News

WPA 2 Krack or Key Reinstallation Attack

Black wifi router in an office background. 3d illustration

By Stacy High-Brinkley

How does the hack happen?

“When a device joins a protected Wi-Fi network, a process known as a four-way handshake takes place. This handshake ensures that the client and access point both have the correct login credentials for the network, and generates a new encryption key for protecting web traffic. That encryption key is installed during step three of the four-way handshake, but the access point will sometimes resend the same key if it believes that message may have been lost or dropped. Vanhoef’s research finds that attackers can essentially force the access point to install the same encryption key, which the intruder can then use to attack the encryption protocol and decrypt data.” – Time.com

Now what? We all use Wifi at home and business in some form or fashion. These are the steps you
need to take and be ready to take when the patches are released.

Update all devices especially Android and Linux devices, this includes any smart devices including TVs. The only way a hacker can hack your wifi router is if they have access to it, for instance my router is in the middle of house and a little harder to get to than if it was near a front window. Call your provider to see if they have a firmware update for your router. Take any devices off of your wireless network that host critical data until all systems are patched.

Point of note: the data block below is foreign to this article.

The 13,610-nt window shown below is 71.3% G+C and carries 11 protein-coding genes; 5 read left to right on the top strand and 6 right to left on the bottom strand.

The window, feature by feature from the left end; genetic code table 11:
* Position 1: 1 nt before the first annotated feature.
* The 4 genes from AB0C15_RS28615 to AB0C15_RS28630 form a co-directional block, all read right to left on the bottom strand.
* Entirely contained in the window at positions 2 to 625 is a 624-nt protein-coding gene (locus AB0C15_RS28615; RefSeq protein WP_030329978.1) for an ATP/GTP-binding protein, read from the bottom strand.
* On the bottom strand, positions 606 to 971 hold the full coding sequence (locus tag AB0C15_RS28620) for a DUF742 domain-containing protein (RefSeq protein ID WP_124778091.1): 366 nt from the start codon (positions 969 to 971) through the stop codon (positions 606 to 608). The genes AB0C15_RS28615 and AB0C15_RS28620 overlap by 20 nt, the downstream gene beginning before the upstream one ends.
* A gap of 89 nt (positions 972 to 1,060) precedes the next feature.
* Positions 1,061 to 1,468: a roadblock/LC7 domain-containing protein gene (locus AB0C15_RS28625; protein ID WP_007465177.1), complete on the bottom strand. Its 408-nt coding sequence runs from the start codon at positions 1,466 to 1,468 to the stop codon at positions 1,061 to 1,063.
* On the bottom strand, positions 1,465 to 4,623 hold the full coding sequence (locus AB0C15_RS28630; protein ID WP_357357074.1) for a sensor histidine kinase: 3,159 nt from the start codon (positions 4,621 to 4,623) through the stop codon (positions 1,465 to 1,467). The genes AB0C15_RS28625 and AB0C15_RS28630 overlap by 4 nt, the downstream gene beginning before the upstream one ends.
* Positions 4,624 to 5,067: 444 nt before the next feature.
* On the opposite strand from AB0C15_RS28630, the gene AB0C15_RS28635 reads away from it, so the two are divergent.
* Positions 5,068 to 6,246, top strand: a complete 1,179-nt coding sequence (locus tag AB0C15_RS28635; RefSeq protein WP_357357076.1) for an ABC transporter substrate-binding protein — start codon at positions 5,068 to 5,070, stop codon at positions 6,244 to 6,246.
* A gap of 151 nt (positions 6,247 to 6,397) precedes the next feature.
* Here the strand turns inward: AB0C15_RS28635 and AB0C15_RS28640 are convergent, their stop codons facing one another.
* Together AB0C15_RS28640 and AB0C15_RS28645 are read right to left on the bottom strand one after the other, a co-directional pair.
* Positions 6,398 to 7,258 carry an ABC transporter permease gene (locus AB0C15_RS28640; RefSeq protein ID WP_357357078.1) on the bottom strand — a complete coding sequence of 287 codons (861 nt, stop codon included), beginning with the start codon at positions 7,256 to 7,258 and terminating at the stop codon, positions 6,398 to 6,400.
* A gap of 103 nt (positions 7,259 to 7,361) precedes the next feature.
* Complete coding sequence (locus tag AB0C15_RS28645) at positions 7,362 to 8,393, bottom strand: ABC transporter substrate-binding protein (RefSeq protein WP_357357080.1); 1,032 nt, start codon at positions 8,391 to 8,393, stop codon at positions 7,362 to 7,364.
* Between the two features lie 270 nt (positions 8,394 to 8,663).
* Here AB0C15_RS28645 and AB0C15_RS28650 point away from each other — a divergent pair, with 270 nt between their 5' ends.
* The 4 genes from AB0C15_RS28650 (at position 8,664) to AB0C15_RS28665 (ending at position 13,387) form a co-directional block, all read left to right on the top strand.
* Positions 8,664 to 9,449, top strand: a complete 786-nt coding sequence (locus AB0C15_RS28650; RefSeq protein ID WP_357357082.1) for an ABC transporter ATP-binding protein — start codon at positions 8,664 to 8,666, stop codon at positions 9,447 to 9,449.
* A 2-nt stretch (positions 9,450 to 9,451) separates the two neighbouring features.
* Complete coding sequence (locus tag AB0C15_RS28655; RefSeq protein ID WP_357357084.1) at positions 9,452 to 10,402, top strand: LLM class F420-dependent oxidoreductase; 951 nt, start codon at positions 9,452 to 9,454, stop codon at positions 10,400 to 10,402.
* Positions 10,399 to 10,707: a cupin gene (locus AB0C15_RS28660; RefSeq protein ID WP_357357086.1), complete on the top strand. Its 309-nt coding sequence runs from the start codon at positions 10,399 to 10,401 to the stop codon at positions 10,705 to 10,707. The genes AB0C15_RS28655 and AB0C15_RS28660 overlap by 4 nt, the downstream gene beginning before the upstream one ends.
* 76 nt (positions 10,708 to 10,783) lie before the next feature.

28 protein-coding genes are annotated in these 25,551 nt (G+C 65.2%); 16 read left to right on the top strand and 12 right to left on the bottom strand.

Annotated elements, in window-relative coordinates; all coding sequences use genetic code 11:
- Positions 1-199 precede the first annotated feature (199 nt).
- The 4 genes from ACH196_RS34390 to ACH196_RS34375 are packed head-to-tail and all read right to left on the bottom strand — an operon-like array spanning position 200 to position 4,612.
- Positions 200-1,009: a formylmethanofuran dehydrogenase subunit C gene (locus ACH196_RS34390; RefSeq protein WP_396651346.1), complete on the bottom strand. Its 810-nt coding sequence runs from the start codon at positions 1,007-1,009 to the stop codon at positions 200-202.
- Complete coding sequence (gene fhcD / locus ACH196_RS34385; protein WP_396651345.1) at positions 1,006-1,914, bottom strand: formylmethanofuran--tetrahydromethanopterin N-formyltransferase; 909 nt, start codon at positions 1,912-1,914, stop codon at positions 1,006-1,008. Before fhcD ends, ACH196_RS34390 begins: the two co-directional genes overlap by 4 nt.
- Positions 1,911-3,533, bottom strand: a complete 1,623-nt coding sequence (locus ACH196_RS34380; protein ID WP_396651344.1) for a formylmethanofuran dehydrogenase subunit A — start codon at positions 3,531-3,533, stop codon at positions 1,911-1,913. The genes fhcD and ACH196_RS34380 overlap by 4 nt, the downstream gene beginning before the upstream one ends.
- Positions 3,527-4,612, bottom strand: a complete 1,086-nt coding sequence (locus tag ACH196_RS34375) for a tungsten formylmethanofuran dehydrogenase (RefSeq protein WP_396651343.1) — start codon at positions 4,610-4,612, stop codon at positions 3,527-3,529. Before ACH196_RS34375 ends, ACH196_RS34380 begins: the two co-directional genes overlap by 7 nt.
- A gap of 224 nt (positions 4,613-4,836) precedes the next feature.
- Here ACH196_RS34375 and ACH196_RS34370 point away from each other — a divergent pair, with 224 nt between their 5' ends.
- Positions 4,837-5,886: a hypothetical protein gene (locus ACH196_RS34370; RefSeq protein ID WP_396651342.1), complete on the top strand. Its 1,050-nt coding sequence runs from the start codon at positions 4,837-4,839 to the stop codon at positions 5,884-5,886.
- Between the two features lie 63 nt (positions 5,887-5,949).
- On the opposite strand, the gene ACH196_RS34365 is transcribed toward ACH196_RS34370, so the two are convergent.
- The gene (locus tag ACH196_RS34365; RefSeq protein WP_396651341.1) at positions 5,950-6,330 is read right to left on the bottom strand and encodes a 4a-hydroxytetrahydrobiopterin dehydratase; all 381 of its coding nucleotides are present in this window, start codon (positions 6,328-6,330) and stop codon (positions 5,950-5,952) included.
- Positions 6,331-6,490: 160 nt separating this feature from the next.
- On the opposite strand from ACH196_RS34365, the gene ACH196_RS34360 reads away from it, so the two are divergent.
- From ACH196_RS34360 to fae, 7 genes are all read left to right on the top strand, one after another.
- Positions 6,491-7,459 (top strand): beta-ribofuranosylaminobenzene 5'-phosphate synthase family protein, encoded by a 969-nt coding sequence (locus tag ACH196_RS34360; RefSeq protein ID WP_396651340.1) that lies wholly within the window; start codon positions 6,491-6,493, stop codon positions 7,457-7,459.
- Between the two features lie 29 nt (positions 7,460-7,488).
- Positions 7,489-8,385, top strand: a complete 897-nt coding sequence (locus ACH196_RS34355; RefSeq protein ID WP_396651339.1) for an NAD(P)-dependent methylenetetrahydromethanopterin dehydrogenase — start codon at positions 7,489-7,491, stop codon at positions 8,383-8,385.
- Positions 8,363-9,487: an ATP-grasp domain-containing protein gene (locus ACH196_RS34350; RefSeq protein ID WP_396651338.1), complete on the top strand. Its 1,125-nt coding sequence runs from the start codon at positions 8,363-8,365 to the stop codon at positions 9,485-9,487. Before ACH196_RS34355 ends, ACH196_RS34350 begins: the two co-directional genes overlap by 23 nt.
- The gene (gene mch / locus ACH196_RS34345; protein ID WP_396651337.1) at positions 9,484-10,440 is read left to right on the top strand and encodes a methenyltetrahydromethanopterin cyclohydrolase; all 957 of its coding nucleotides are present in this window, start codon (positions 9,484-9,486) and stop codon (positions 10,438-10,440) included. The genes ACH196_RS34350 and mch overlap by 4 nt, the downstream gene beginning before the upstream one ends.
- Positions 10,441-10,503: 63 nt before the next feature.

Avoid public Wi-Fi at all costs, including Google's protected Wi-Fi hotspots until Google says otherwise. Only connect to secured services, this means web pages that use HTTPS in the URL. You should contact any company whose services you use and ask if the connection is secured using TLS 1.2, and if so your connection with that service is safe for now.

If you have a paid VPN service that you trust you should enable the connection full-time until further notice. Resist the temptation to rush and sign-up for any free VPN service until you can find out if they have been vetted and will keep your data secure. Most don’t.

Use a wired network if your router and computer both have a spot to plug in an Ethernet cable. This exploit only affects 802.11 traffic between a Wi-Fi router and a connected device.

Remember that we live in a connected world, we need to stay vigilant at all times. Once all of the
patches are released for your all of your devices in your home and or business take a day off and start patching!